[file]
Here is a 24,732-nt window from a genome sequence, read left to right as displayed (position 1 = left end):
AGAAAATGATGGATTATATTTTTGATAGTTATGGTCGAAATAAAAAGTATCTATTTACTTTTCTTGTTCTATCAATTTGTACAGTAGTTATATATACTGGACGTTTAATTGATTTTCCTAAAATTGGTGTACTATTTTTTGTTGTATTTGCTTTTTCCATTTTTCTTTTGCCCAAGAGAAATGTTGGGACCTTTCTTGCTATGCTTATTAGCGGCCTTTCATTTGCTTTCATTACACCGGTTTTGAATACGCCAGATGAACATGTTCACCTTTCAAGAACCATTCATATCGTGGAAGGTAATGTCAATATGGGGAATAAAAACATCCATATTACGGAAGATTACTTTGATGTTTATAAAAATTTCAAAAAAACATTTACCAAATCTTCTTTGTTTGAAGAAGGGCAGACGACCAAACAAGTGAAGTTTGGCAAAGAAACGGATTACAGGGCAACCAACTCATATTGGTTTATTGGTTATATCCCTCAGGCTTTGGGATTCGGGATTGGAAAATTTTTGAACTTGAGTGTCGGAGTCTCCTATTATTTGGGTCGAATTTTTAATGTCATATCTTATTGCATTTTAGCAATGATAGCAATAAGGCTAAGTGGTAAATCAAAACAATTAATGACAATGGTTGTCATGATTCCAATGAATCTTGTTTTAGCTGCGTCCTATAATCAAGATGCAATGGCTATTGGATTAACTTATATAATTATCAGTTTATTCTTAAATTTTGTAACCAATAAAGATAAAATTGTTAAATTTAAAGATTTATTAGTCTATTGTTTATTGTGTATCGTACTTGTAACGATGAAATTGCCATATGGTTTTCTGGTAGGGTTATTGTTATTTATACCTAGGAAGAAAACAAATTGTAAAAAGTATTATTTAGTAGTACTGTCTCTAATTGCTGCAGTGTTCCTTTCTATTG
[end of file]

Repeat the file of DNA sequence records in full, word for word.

Here is a 24,732-nt window from a genome sequence, read left to right as displayed (position 1 = left end):
AGAAAATGATGGATTATATTTTTGATAGTTATGGTCGAAATAAAAAGTATCTATTTACTTTTCTTGTTCTATCAATTTGTACAGTAGTTATATATACTGGACGTTTAATTGATTTTCCTAAAATTGGTGTACTATTTTTTGTTGTATTTGCTTTTTCCATTTTTCTTTTGCCCAAGAGAAATGTTGGGACCTTTCTTGCTATGCTTATTAGCGGCCTTTCATTTGCTTTCATTACACCGGTTTTGAATACGCCAGATGAACATGTTCACCTTTCAAGAACCATTCATATCGTGGAAGGTAATGTCAATATGGGGAATAAAAACATCCATATTACGGAAGATTACTTTGATGTTTATAAAAATTTCAAAAAAACATTTACCAAATCTTCTTTGTTTGAAGAAGGGCAGACGACCAAACAAGTGAAGTTTGGCAAAGAAACGGATTACAGGGCAACCAACTCATATTGGTTTATTGGTTATATCCCTCAGGCTTTGGGATTCGGGATTGGAAAATTTTTGAACTTGAGTGTCGGAGTCTCCTATTATTTGGGTCGAATTTTTAATGTCATATCTTATTGCATTTTAGCAATGATAGCAATAAGGCTAAGTGGTAAATCAAAACAATTAATGACAATGGTTGTCATGATTCCAATGAATCTTGTTTTAGCTGCGTCCTATAATCAAGATGCAATGGCTATTGGATTAACTTATATAATTATCAGTTTATTCTTAAATTTTGTAACCAATAAAGATAAAATTGTTAAATTTAAAGATTTATTAGTCTATTGTTTATTGTGTATCGTACTTGTAACGATGAAATTGCCATATGGTTTTCTGGTAGGGTTATTGTTATTTATACCTAGGAAGAAAACAAATTGTAAAAAGTATTATTTAGTAGTACTGTCTCTAATTGCTGCAGTGTTCCTTTCTATTG